ADHD Parenting Tips – 5 Quick, Easy, & Practical Parenting Strategies For Children With ADHD

Parenting a child with ADHD can be difficult and downright frustrating. From the constant battles at bedtime and in the morning to homework hassles, and everything in-between, a lot of good parents get frustrated easily. If this sounds like you, I need you to know that you are not alone. Here are five quick, easy, and practical strategies that you can put into place today that will make a dramatic difference in how you see your child.

1. The Right Mindset Is Everything!

2. Getting an ADHD diagnosis from a competent professional is key, but unfortunately, many will not help you focus on just how important having a positive outlook and mindset can be. Your child can be successful, and is not broken. Overcoming that obstacle and remaining positive is the most important building block. Focus On Solutions, Not Problems.

3. ADHD is a diagnosis made on weaknesses, and too many people want your child to change. This will almost guarantee continued struggle and frustration. Instead, work with your child's unique challenges and difficulties. Focus on identifying specific solutions and not getting stuck on the problem or cause for the problem. Understand Your Child's Developmental Age.

4. Chronological age and developmental age are two completely different ways of understanding what a child is capable of. Never compare your child to what he or she should be able to do. Instead, focus on what your child can do now. Children develop mentally, physically, emotionally, and intellectually at different rates. Be Proactive, Not Reactive.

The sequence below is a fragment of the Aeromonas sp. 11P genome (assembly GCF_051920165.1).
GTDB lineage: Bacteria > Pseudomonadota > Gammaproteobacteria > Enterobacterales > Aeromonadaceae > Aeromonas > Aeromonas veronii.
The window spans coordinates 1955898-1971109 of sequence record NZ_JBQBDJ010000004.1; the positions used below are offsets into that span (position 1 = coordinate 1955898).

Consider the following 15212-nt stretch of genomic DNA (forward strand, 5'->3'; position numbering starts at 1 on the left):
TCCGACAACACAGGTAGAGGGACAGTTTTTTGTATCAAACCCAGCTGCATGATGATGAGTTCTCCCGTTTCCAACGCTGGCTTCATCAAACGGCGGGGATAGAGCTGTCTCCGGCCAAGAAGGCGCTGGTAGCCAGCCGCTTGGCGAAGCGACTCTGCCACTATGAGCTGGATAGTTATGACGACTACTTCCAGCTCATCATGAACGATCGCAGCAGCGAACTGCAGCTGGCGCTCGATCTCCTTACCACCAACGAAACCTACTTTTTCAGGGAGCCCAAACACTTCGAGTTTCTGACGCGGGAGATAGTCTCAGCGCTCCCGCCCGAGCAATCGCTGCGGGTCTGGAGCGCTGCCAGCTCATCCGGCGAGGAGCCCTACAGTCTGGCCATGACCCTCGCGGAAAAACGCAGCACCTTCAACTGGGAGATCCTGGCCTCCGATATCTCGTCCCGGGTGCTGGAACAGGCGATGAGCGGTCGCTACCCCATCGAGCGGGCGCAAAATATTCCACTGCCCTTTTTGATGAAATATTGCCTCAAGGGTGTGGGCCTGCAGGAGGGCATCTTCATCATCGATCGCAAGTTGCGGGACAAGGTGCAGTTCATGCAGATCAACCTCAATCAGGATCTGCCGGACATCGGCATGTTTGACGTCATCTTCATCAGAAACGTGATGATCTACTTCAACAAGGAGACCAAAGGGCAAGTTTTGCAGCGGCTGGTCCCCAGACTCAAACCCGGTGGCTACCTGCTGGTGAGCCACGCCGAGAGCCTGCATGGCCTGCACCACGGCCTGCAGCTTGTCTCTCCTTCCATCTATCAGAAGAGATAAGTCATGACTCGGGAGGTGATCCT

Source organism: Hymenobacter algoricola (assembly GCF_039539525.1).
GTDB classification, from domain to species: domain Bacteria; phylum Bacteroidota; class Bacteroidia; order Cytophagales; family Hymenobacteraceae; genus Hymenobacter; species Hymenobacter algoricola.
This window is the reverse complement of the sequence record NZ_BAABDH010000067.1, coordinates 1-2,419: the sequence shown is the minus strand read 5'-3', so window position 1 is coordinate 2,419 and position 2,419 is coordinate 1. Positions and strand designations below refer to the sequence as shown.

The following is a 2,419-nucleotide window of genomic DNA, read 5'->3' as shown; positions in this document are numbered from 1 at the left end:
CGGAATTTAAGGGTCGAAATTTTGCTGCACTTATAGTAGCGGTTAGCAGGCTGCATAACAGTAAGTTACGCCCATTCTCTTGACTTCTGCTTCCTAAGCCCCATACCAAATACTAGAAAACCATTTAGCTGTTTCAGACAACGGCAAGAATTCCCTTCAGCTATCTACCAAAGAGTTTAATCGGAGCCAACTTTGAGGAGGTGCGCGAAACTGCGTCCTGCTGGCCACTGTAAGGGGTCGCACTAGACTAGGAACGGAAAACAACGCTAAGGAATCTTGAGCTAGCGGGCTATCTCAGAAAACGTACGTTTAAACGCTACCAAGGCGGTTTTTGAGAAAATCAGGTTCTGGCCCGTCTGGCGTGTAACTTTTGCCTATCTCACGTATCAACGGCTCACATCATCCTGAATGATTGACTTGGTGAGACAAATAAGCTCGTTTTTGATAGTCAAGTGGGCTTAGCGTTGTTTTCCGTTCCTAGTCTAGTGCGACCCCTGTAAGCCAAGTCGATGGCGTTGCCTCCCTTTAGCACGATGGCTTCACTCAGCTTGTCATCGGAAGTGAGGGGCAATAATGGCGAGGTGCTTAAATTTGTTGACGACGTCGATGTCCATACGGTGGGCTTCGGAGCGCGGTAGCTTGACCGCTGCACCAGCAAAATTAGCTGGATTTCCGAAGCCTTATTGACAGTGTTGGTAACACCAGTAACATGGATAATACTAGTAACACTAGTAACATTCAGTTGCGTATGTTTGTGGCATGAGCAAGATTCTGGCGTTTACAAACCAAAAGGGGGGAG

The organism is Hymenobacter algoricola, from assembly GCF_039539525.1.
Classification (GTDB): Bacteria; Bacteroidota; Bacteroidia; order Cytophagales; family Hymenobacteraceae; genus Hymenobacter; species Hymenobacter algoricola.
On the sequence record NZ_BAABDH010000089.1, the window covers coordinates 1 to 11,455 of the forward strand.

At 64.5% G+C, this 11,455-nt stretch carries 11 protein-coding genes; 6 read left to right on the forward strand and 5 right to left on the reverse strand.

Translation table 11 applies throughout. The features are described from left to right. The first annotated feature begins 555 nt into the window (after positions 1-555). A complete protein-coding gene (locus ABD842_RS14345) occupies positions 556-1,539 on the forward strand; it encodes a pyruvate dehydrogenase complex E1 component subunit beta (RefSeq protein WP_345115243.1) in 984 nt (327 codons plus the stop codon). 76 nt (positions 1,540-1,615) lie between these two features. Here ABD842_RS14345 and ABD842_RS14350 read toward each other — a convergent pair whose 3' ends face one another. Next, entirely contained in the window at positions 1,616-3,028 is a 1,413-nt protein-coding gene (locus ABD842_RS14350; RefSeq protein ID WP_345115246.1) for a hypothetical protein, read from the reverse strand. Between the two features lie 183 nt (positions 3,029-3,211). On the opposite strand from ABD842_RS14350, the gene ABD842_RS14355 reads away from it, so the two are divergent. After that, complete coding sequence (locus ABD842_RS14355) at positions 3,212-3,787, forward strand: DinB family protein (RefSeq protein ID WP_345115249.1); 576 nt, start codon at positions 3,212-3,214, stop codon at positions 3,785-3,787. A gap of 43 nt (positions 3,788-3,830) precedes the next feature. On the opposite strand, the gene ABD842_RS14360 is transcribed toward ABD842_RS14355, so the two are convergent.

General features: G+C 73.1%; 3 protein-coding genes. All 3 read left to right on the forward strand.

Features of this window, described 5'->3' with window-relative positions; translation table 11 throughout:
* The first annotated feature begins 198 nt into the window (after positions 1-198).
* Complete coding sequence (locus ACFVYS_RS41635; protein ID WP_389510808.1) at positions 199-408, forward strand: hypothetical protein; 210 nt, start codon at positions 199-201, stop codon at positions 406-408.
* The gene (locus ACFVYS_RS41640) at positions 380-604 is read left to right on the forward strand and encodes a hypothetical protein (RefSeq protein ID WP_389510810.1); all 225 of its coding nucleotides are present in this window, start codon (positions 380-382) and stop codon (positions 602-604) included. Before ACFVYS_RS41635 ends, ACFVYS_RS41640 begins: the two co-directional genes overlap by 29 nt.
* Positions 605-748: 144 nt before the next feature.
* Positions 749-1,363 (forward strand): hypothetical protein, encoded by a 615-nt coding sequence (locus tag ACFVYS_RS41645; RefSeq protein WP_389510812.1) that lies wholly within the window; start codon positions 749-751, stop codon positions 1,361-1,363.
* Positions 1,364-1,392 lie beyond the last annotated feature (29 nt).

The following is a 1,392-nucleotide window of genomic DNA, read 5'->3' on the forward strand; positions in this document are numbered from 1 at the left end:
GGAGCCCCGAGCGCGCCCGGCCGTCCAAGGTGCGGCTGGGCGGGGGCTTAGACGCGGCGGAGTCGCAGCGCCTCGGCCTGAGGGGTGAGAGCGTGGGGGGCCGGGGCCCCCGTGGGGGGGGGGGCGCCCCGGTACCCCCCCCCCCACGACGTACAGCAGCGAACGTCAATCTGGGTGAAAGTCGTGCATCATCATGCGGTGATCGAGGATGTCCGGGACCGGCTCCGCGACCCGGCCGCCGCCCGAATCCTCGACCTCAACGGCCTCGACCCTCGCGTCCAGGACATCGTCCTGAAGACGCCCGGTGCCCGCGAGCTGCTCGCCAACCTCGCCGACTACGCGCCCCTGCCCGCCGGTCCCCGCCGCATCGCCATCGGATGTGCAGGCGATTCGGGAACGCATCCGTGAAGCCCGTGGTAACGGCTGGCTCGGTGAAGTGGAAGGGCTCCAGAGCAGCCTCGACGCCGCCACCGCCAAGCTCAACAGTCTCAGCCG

5. One of the best ways to get your child support where he or she needs it is by getting involved before problems start to happen. Speak with teachers ahead of time and let them know what specific areas your child will need help. But more importantly, you will have even greater success by asking others for what they know that will help. Do not Let Homework Control You.

Children today seem to be getting assigned more and more homework as the years pass. Expectations are running high, and children with learning differences can quickly become overwhelmed. This does not even consider the stress you feel as a parent who can be scrambling to get everything done.Homework is important, but true learning is what we want to focus on. When assignments get overloaded, have your child complete what he or she can and then come back to the more difficult or challenging assignments.

While each of these tips can be implemented immediately, they are not all going to work or be overnight miracles. But rest assured, when you begin taking these steps and following through, you will see dramatic differences in how your child manages situations.

Source by Rory Stern

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